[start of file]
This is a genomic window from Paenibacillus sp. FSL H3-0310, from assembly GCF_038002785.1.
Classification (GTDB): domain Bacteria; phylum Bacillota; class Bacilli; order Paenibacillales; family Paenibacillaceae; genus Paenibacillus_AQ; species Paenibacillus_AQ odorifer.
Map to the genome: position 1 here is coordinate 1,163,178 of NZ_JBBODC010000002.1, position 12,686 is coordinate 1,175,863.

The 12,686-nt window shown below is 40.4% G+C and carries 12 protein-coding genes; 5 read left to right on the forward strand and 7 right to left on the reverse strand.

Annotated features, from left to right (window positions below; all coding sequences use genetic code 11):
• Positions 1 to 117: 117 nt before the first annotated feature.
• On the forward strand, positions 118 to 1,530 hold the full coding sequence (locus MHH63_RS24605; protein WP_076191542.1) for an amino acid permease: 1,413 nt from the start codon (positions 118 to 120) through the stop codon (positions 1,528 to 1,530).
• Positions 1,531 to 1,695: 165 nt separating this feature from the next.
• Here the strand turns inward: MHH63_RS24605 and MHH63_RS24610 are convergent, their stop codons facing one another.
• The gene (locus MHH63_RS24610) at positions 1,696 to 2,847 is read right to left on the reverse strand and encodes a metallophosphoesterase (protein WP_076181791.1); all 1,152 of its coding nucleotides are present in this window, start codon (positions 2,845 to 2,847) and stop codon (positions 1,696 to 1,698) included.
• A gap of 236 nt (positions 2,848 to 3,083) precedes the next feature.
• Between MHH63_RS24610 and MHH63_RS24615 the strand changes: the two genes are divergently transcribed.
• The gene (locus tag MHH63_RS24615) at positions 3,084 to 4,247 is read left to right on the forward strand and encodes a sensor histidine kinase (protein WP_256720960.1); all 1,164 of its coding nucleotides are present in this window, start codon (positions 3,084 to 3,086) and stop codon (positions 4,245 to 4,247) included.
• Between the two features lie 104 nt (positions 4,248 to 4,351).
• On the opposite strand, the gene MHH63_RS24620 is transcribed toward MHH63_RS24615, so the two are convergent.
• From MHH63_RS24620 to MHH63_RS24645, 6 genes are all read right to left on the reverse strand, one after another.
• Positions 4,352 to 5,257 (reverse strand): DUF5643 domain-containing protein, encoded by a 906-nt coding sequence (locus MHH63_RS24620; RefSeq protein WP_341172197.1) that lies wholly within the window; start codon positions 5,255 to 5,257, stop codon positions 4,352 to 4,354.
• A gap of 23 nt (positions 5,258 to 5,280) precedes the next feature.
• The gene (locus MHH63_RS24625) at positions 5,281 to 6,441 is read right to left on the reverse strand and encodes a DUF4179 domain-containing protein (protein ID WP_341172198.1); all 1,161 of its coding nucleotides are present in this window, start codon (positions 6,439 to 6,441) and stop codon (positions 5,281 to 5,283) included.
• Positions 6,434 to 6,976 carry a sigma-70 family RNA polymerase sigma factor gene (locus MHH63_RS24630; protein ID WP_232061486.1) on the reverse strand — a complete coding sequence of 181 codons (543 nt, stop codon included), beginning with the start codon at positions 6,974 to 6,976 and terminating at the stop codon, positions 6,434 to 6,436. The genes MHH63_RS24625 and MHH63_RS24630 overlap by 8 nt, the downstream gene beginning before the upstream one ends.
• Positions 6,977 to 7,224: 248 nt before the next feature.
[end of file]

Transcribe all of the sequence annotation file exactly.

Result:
This is a genomic window from Paenibacillus sp. FSL H3-0310, from assembly GCF_038002785.1.
Classification (GTDB): domain Bacteria; phylum Bacillota; class Bacilli; order Paenibacillales; family Paenibacillaceae; genus Paenibacillus_AQ; species Paenibacillus_AQ odorifer.
Map to the genome: position 1 here is coordinate 1,163,178 of NZ_JBBODC010000002.1, position 12,686 is coordinate 1,175,863.

The 12,686-nt window shown below is 40.4% G+C and carries 12 protein-coding genes; 5 read left to right on the forward strand and 7 right to left on the reverse strand.

Annotated features, from left to right (window positions below; all coding sequences use genetic code 11):
• Positions 1 to 117: 117 nt before the first annotated feature.
• On the forward strand, positions 118 to 1,530 hold the full coding sequence (locus MHH63_RS24605; protein WP_076191542.1) for an amino acid permease: 1,413 nt from the start codon (positions 118 to 120) through the stop codon (positions 1,528 to 1,530).
• Positions 1,531 to 1,695: 165 nt separating this feature from the next.
• Here the strand turns inward: MHH63_RS24605 and MHH63_RS24610 are convergent, their stop codons facing one another.
• The gene (locus MHH63_RS24610) at positions 1,696 to 2,847 is read right to left on the reverse strand and encodes a metallophosphoesterase (protein WP_076181791.1); all 1,152 of its coding nucleotides are present in this window, start codon (positions 2,845 to 2,847) and stop codon (positions 1,696 to 1,698) included.
• A gap of 236 nt (positions 2,848 to 3,083) precedes the next feature.
• Between MHH63_RS24610 and MHH63_RS24615 the strand changes: the two genes are divergently transcribed.
• The gene (locus tag MHH63_RS24615) at positions 3,084 to 4,247 is read left to right on the forward strand and encodes a sensor histidine kinase (protein WP_256720960.1); all 1,164 of its coding nucleotides are present in this window, start codon (positions 3,084 to 3,086) and stop codon (positions 4,245 to 4,247) included.
• Between the two features lie 104 nt (positions 4,248 to 4,351).
• On the opposite strand, the gene MHH63_RS24620 is transcribed toward MHH63_RS24615, so the two are convergent.
• From MHH63_RS24620 to MHH63_RS24645, 6 genes are all read right to left on the reverse strand, one after another.
• Positions 4,352 to 5,257 (reverse strand): DUF5643 domain-containing protein, encoded by a 906-nt coding sequence (locus MHH63_RS24620; RefSeq protein WP_341172197.1) that lies wholly within the window; start codon positions 5,255 to 5,257, stop codon positions 4,352 to 4,354.
• A gap of 23 nt (positions 5,258 to 5,280) precedes the next feature.
• The gene (locus MHH63_RS24625) at positions 5,281 to 6,441 is read right to left on the reverse strand and encodes a DUF4179 domain-containing protein (protein ID WP_341172198.1); all 1,161 of its coding nucleotides are present in this window, start codon (positions 6,439 to 6,441) and stop codon (positions 5,281 to 5,283) included.
• Positions 6,434 to 6,976 carry a sigma-70 family RNA polymerase sigma factor gene (locus MHH63_RS24630; protein ID WP_232061486.1) on the reverse strand — a complete coding sequence of 181 codons (543 nt, stop codon included), beginning with the start codon at positions 6,974 to 6,976 and terminating at the stop codon, positions 6,434 to 6,436. The genes MHH63_RS24625 and MHH63_RS24630 overlap by 8 nt, the downstream gene beginning before the upstream one ends.
• Positions 6,977 to 7,224: 248 nt before the next feature.